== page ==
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Comment Processing & Handling

First bio-based FDME pilot plant opens

By Scott Jenkins |

The world’s first pilot plant for manufacturing bio-based furan dicarboxylic methyl ester (FDME) began operating last month in Decatur, Ill.

A collaboration between DuPont Industrial Biosciences (Wilmington, Del.; www.biosciences.dupont.com) and Archer Daniels Midland Co. (ADM; Chicago, Ill.; www.adm.com), the 60-ton/yr pilot facility represents the next step in an ongoing commercialization process for bio-based FDME (see Chem. Eng., March 2016, p. 9; www.chemengonline.com/collaboration-lowers-cost-bio-based-fdme-process).

Bio-based FDME is made from cornstarch-derived fructose starting material, and will be used to make a range of bio-based chemicals and plastics. The fructose is dehydrated and the products from the reaction are oxidized to form furan dicarboxylic acid (FDCA). The FDCA ibio-based FDMEs then reacted with methanol, resulting in FDME. DuPont and ADM say plastics derived from bio-based FDME will ultimately be more cost-effective, efficient and sustainable than their petroleum-based counterparts.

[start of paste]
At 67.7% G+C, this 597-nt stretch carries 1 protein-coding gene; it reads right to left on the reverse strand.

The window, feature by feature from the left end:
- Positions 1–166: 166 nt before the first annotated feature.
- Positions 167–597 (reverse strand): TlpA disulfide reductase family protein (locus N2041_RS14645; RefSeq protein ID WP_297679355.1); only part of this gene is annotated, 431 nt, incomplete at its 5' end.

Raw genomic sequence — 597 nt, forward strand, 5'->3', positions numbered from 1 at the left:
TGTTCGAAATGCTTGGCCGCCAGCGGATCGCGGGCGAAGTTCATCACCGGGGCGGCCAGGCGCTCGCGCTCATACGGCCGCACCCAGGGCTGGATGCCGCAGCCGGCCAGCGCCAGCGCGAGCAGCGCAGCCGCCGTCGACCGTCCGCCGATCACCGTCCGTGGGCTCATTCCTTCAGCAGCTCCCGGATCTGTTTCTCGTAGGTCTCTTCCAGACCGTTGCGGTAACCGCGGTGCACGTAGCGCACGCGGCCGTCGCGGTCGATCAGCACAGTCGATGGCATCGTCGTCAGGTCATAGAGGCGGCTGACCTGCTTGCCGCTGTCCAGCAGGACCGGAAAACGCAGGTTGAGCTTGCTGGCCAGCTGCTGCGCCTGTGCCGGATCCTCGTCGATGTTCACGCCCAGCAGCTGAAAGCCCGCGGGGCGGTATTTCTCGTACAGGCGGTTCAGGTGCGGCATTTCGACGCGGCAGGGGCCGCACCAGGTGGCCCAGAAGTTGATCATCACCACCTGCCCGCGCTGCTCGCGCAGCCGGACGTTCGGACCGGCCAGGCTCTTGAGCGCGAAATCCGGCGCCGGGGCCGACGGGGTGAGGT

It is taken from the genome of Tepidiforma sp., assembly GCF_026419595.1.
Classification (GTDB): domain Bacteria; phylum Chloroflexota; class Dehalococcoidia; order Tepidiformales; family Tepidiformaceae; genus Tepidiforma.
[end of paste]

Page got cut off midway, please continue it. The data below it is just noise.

One of the first FDME-based polymers under development by DuPont is polytrimethylene furandicarboxylate (PTF), a novel polyester also made from DuPont’s proprietary Bio-PDO (1,3-propanediol). PTF is a 100% renewable polymer, DuPont and ADM say, that, in bottling applications, can be used to create plastic bottles that are lighter-weight, more sustainable and better performing. Research by the two companies shows that PTF has up to 10–15 times the CO 2 barrier performance of traditional PET (polyethylene terephthalate) plastic, which results in a longer shelf life. Improved barrier performance could allow lighter-weight packaging designs for beverages.

The two companies say they hope to further scale up the FDME production process in the coming months.

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